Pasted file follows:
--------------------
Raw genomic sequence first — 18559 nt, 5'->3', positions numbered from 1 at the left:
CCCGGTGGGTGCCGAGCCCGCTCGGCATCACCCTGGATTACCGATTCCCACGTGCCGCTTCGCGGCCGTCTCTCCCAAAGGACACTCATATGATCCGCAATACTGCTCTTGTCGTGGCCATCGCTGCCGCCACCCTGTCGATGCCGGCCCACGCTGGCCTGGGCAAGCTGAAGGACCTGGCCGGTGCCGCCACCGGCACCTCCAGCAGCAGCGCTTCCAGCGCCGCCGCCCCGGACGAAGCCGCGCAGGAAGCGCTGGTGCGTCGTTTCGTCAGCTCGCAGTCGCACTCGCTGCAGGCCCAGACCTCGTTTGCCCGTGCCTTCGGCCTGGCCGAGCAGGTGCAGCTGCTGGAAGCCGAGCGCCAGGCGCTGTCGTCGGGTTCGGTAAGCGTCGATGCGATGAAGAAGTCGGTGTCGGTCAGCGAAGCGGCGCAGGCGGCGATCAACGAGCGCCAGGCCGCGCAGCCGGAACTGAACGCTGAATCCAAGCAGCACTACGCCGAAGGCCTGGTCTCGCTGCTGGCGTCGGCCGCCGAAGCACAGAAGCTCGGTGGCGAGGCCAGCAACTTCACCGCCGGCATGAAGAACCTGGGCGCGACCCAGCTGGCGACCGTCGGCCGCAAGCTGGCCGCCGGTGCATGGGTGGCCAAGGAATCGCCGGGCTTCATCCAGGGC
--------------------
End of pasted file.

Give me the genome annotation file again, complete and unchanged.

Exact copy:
Raw genomic sequence first — 18559 nt, 5'->3', positions numbered from 1 at the left:
CCCGGTGGGTGCCGAGCCCGCTCGGCATCACCCTGGATTACCGATTCCCACGTGCCGCTTCGCGGCCGTCTCTCCCAAAGGACACTCATATGATCCGCAATACTGCTCTTGTCGTGGCCATCGCTGCCGCCACCCTGTCGATGCCGGCCCACGCTGGCCTGGGCAAGCTGAAGGACCTGGCCGGTGCCGCCACCGGCACCTCCAGCAGCAGCGCTTCCAGCGCCGCCGCCCCGGACGAAGCCGCGCAGGAAGCGCTGGTGCGTCGTTTCGTCAGCTCGCAGTCGCACTCGCTGCAGGCCCAGACCTCGTTTGCCCGTGCCTTCGGCCTGGCCGAGCAGGTGCAGCTGCTGGAAGCCGAGCGCCAGGCGCTGTCGTCGGGTTCGGTAAGCGTCGATGCGATGAAGAAGTCGGTGTCGGTCAGCGAAGCGGCGCAGGCGGCGATCAACGAGCGCCAGGCCGCGCAGCCGGAACTGAACGCTGAATCCAAGCAGCACTACGCCGAAGGCCTGGTCTCGCTGCTGGCGTCGGCCGCCGAAGCACAGAAGCTCGGTGGCGAGGCCAGCAACTTCACCGCCGGCATGAAGAACCTGGGCGCGACCCAGCTGGCGACCGTCGGCCGCAAGCTGGCCGCCGGTGCATGGGTGGCCAAGGAATCGCCGGGCTTCATCCAGGGC